Roman Police Couldn't Handcuff an Innocent Citizen -- But American Cops Can

by Will

Will Grigg?s Liberty Minute

December 4, 2012

On one occasion recorded in the 22nd chapter of the Book of Acts, the Apostle Paul, accused of disturbing the peace, was arrested by Roman occupation soldiers and taken to a local barracks to be interrogated under scourging.

As the interrogator was preparing to whip the apostle, Paul pointed out to the centurion in charge that it was illegal to flog a Roman citizen who had not been tried and convicted of a crime. This prompted the interrogator to desist immediately, and made the commander fearful that he could face criminal charges. As verse 29 points out, the commander was alarmed to realize that he had put a Roman citizen in chains.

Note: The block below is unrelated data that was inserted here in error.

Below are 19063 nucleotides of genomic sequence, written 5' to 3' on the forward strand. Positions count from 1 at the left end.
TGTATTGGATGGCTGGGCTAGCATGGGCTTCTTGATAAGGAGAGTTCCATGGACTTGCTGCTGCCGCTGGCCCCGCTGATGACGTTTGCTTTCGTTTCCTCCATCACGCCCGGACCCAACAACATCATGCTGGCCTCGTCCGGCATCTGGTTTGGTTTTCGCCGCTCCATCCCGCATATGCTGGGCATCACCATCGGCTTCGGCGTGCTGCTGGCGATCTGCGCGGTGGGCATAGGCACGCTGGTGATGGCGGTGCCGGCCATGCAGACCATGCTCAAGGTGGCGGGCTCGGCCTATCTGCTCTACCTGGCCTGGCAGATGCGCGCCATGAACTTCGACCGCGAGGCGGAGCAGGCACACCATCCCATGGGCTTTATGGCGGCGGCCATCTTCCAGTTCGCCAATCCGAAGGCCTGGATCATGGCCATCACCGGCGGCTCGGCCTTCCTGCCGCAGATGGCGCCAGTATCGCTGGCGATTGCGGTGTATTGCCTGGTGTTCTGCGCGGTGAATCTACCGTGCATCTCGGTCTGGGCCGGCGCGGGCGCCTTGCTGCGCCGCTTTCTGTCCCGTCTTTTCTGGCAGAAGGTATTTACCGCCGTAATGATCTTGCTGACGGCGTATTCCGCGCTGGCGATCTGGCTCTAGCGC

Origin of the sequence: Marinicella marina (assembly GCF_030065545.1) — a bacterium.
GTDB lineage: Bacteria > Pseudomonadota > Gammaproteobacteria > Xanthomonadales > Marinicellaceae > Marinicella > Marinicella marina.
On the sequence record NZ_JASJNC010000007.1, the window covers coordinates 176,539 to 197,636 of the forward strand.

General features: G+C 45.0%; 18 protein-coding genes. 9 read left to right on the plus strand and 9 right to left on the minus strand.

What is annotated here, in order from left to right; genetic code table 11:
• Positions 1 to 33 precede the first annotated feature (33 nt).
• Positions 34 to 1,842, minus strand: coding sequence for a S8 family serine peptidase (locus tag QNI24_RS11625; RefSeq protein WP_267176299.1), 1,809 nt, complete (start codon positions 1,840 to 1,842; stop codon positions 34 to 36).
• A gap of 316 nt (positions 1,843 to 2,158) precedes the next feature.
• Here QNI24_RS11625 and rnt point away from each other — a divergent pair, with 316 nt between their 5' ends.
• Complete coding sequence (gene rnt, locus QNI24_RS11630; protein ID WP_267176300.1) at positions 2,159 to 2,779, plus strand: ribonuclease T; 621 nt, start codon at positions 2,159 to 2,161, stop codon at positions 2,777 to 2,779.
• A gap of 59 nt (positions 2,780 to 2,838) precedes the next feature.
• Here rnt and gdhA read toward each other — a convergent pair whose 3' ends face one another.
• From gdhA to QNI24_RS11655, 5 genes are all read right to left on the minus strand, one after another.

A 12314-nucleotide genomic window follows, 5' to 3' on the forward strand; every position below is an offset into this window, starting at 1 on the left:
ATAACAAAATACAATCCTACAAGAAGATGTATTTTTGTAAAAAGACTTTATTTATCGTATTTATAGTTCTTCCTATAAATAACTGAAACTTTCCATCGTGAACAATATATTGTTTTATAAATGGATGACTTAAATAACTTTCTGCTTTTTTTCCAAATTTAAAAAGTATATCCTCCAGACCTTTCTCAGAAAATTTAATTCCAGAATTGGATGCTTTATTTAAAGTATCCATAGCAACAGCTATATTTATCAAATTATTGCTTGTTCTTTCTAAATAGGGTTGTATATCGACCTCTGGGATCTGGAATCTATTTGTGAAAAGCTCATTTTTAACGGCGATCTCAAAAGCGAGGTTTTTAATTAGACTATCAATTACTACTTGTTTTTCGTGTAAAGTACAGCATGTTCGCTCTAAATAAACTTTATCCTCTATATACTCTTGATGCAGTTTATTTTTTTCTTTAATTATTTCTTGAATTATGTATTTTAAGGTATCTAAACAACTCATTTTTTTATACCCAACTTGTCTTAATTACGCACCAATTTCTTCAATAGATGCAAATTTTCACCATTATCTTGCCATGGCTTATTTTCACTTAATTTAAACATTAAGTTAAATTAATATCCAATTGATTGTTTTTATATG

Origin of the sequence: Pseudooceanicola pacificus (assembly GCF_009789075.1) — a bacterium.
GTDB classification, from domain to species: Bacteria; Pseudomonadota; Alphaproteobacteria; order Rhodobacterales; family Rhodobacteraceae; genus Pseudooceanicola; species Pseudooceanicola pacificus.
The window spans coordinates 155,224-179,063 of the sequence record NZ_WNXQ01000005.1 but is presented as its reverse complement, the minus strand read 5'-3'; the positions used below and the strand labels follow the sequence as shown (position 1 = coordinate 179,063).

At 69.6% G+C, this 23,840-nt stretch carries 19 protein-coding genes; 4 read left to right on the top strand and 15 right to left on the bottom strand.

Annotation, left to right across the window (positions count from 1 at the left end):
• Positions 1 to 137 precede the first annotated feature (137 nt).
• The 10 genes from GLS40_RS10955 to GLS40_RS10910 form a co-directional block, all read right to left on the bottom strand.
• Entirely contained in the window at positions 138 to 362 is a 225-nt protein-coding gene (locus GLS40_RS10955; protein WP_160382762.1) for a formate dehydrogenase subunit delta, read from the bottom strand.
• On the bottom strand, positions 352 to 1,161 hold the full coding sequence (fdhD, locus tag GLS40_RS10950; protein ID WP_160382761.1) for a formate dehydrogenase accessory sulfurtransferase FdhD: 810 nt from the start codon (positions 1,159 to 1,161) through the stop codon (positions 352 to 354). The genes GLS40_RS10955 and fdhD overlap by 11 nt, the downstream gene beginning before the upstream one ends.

Every day in this supposedly free country, police commit an act that was impermissible for their antecedents in imperial Rome: In the name of ?officer safety,? they handcuff American citizens who are not criminal suspects while conducting investigations. Police also routinely inflict summary punishment ? using batons, Tasers, pepper spray, or other means ? against those who resist being detained without cause. Within a few years police will have at their disposal handcuffs that can impart electrical shocks to detainees.

It?s a genuine pity that contemporaryAmericaisn?t as free as imperialRome.

Let us take back the liberty wherewith Christ has made us free. 

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